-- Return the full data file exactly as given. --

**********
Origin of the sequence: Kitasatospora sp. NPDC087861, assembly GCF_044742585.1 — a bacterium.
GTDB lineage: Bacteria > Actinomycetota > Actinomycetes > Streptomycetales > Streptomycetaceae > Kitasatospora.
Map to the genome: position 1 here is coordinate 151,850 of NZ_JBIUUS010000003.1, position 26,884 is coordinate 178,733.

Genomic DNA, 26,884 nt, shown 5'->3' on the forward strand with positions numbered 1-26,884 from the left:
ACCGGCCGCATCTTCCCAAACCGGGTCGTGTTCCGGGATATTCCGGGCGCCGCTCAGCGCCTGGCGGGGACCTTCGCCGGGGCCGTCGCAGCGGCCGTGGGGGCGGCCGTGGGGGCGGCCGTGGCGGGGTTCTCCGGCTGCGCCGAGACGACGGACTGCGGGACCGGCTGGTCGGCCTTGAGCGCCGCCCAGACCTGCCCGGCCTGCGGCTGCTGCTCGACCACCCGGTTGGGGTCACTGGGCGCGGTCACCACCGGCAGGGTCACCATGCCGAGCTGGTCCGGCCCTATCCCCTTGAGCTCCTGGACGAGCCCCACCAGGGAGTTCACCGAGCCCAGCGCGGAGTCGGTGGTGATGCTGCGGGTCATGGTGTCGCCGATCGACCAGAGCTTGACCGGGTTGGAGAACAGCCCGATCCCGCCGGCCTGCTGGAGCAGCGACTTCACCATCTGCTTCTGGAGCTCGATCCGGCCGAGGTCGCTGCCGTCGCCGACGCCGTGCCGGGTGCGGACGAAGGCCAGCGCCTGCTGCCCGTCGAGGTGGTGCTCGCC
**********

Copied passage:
Origin of the sequence: Kitasatospora sp. NPDC087861, assembly GCF_044742585.1 — a bacterium.
GTDB lineage: Bacteria > Actinomycetota > Actinomycetes > Streptomycetales > Streptomycetaceae > Kitasatospora.
Map to the genome: position 1 here is coordinate 151,850 of NZ_JBIUUS010000003.1, position 26,884 is coordinate 178,733.

Genomic DNA, 26,884 nt, shown 5'->3' on the forward strand with positions numbered 1-26,884 from the left:
ACCGGCCGCATCTTCCCAAACCGGGTCGTGTTCCGGGATATTCCGGGCGCCGCTCAGCGCCTGGCGGGGACCTTCGCCGGGGCCGTCGCAGCGGCCGTGGGGGCGGCCGTGGGGGCGGCCGTGGCGGGGTTCTCCGGCTGCGCCGAGACGACGGACTGCGGGACCGGCTGGTCGGCCTTGAGCGCCGCCCAGACCTGCCCGGCCTGCGGCTGCTGCTCGACCACCCGGTTGGGGTCACTGGGCGCGGTCACCACCGGCAGGGTCACCATGCCGAGCTGGTCCGGCCCTATCCCCTTGAGCTCCTGGACGAGCCCCACCAGGGAGTTCACCGAGCCCAGCGCGGAGTCGGTGGTGATGCTGCGGGTCATGGTGTCGCCGATCGACCAGAGCTTGACCGGGTTGGAGAACAGCCCGATCCCGCCGGCCTGCTGGAGCAGCGACTTCACCATCTGCTTCTGGAGCTCGATCCGGCCGAGGTCGCTGCCGTCGCCGACGCCGTGCCGGGTGCGGACGAAGGCCAGCGCCTGCTGCCCGTCGAGGTGGTGCTCGCC